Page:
Wednesday, September 14, 2011

Interpreting Analysts' Reports

I find the comments given below quite useful for a reference:-

Ritholtz culled the research on stock analysts from outside parties like McKinsey and Bianco Research and came to a few meaningful conclusions:

1. Analysts are almost always too optimistic. "Looking a year out, their earnings expectations are about twice the growth rate we've averaged," he says. So far pretty much in line with what we thought, but it gets better from here.

2. Analysts are "especially wrong at turning points as you head into a recession."

3. The "only time they weren't too bullish," Ritholtz notes, "was right in the middle of a recession."

Tuesday, September 13, 2011

Eurozone Crisis

I did some analysis. Currently the French CAX 40 is trading at around 2800+,  which is around the level of March 18th 2009. At the lowest during the last 2008/2009 Financial Crisis, it was trading at 2519 in March 10th 2009.  The only other time in the last ten years it is trading at such level was during the 2003 Sars crisis.

Also, I read a report that says that currently the three big French Banks (BNP, SocGen and Credit Agricole) are trading at valuations that will assume 100% percent writeoff of their Greek, Irish and Portuguese debts. For SocGen, it is also discounting their Spanish and Italian debts.  However, I do not know if their holding on commercial papers for these countries are discounted too. It would be logical that in the event of a Greek default, a lot of companies are going to bankrupt and will affect the French banks holding private sector debts.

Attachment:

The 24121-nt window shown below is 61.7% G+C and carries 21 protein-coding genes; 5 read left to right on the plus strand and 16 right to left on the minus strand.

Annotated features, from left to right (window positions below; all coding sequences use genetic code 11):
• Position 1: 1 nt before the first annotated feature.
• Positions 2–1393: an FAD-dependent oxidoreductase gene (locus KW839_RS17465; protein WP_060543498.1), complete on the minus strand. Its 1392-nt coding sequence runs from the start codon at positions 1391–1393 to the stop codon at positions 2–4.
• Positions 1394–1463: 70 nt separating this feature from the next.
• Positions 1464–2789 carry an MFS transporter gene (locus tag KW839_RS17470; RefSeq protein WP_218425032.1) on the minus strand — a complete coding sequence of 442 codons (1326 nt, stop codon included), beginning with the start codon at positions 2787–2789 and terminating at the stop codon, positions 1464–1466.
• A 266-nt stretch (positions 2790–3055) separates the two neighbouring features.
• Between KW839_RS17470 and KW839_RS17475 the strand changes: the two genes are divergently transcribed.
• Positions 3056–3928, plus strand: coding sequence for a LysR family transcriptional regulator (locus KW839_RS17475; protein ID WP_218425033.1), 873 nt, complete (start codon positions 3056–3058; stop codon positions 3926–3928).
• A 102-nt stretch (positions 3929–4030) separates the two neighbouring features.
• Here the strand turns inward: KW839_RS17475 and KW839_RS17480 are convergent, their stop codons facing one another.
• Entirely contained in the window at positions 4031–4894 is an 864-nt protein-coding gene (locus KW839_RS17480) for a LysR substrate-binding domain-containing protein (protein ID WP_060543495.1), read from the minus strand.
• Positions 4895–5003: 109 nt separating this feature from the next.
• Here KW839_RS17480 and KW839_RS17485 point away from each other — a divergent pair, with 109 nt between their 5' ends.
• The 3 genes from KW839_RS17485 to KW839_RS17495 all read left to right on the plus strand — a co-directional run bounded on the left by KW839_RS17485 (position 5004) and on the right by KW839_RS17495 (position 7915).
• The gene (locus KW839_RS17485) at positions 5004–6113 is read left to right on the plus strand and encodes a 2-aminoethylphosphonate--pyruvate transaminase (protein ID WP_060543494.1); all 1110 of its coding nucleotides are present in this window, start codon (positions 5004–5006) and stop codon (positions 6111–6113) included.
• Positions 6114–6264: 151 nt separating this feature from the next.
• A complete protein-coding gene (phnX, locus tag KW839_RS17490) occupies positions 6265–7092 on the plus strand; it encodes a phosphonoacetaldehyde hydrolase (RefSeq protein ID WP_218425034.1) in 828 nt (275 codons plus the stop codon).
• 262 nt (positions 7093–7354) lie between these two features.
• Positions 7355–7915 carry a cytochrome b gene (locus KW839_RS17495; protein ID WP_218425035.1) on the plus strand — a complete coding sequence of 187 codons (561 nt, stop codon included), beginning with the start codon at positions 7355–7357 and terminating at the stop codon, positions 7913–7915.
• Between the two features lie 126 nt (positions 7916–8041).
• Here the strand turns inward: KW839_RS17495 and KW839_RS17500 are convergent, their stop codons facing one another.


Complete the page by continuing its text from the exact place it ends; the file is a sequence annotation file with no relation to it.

I would think the event of a Greek default is currently priced in for the French Banks and I suspect the German Banks too. However, the effect of a contagion effect is hard to estimate as the EU todate has not demonstrated the ability to act with a single-mindedness like the Fed and US Treasury during a crisis.

Tuesday, September 6, 2011

Looking for Signs of an Impending Recession

There are two key problems facing the global economy right now that is generating a lot of uncertainty and fear in the market. One is the prospect of a impending recession in the US and second is the crisis in the eurozone.

Will there be a recession in the US? I am looking for signs of financial stress, slump in consumer spending, spike in unemployment and deacceleration in business activities. I do not yet find any signs of these as yet though signs of a slowdown to a grinding halt is pretty clear. A major jolt may bring things down to negative but is not a definite.